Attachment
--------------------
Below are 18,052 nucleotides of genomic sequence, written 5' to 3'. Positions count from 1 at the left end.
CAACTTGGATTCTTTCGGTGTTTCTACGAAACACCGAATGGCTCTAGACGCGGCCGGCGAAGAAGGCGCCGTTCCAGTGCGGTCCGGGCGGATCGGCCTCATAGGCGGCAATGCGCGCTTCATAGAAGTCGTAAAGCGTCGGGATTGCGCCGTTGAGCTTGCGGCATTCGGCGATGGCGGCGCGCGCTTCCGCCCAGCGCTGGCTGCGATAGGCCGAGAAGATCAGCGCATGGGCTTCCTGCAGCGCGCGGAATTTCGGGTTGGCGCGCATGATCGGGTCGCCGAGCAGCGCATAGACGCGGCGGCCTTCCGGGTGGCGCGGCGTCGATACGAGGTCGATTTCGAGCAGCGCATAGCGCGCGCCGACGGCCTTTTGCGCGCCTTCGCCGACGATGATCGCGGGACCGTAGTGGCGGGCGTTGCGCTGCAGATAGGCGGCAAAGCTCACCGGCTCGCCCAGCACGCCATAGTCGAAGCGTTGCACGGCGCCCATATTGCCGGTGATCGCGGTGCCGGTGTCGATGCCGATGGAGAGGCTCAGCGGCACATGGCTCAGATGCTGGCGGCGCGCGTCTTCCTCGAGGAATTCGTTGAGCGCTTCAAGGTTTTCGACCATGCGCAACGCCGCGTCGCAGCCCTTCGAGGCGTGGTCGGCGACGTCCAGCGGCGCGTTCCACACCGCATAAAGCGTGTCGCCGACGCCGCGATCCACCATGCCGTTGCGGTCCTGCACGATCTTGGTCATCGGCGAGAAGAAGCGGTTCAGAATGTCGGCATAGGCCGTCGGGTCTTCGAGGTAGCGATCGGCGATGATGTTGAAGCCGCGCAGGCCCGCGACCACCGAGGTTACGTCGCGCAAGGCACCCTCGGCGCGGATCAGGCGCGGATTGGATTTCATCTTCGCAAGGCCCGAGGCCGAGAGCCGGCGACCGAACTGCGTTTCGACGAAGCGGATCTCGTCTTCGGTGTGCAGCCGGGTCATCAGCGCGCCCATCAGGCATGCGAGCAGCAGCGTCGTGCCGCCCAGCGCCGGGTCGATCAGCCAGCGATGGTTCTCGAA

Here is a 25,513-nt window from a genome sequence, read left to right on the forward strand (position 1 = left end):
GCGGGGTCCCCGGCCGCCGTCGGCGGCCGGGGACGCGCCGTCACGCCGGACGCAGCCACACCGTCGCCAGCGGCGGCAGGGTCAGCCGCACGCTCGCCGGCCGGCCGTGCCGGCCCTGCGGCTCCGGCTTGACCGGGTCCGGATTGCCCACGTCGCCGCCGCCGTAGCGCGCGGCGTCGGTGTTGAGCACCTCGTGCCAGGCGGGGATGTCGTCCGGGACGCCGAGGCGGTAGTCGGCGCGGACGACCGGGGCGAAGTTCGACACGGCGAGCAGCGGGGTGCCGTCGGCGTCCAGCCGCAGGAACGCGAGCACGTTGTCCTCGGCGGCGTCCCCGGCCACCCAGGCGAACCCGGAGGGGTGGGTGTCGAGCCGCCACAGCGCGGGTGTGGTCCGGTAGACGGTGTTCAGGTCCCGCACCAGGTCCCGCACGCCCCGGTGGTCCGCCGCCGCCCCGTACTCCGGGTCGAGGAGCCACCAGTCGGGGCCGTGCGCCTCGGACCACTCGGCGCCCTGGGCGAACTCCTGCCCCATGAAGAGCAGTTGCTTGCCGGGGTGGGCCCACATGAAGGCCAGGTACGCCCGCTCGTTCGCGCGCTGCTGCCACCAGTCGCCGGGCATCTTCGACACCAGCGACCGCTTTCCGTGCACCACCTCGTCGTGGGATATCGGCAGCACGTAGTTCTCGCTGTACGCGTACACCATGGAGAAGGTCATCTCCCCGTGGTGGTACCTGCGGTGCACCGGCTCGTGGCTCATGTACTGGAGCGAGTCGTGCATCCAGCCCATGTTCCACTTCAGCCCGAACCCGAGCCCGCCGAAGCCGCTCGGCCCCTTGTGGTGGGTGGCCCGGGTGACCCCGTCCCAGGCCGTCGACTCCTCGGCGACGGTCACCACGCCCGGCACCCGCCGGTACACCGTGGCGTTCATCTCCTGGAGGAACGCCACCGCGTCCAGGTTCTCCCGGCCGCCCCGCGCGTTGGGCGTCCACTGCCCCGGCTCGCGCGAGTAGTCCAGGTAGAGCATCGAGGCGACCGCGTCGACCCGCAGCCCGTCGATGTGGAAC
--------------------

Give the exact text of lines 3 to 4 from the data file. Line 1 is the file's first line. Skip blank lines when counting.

Here is a 25,513-nt window from a genome sequence, read left to right on the forward strand (position 1 = left end):
GCGGGGTCCCCGGCCGCCGTCGGCGGCCGGGGACGCGCCGTCACGCCGGACGCAGCCACACCGTCGCCAGCGGCGGCAGGGTCAGCCGCACGCTCGCCGGCCGGCCGTGCCGGCCCTGCGGCTCCGGCTTGACCGGGTCCGGATTGCCCACGTCGCCGCCGCCGTAGCGCGCGGCGTCGGTGTTGAGCACCTCGTGCCAGGCGGGGATGTCGTCCGGGACGCCGAGGCGGTAGTCGGCGCGGACGACCGGGGCGAAGTTCGACACGGCGAGCAGCGGGGTGCCGTCGGCGTCCAGCCGCAGGAACGCGAGCACGTTGTCCTCGGCGGCGTCCCCGGCCACCCAGGCGAACCCGGAGGGGTGGGTGTCGAGCCGCCACAGCGCGGGTGTGGTCCGGTAGACGGTGTTCAGGTCCCGCACCAGGTCCCGCACGCCCCGGTGGTCCGCCGCCGCCCCGTACTCCGGGTCGAGGAGCCACCAGTCGGGGCCGTGCGCCTCGGACCACTCGGCGCCCTGGGCGAACTCCTGCCCCATGAAGAGCAGTTGCTTGCCGGGGTGGGCCCACATGAAGGCCAGGTACGCCCGCTCGTTCGCGCGCTGCTGCCACCAGTCGCCGGGCATCTTCGACACCAGCGACCGCTTTCCGTGCACCACCTCGTCGTGGGATATCGGCAGCACGTAGTTCTCGCTGTACGCGTACACCATGGAGAAGGTCATCTCCCCGTGGTGGTACCTGCGGTGCACCGGCTCGTGGCTCATGTACTGGAGCGAGTCGTGCATCCAGCCCATGTTCCACTTCAGCCCGAACCCGAGCCCGCCGAAGCCGCTCGGCCCCTTGTGGTGGGTGGCCCGGGTGACCCCGTCCCAGGCCGTCGACTCCTCGGCGACGGTCACCACGCCCGGCACCCGCCGGTACACCGTGGCGTTCATCTCCTGGAGGAACGCCACCGCGTCCAGGTTCTCCCGGCCGCCCCGCGCGTTGGGCGTCCACTGCCCCGGCTCGCGCGAGTAGTCCAGGTAGAGCATCGAGGCGACCGCGTCGACCCGCAGCCCGTCGATGTGGAAC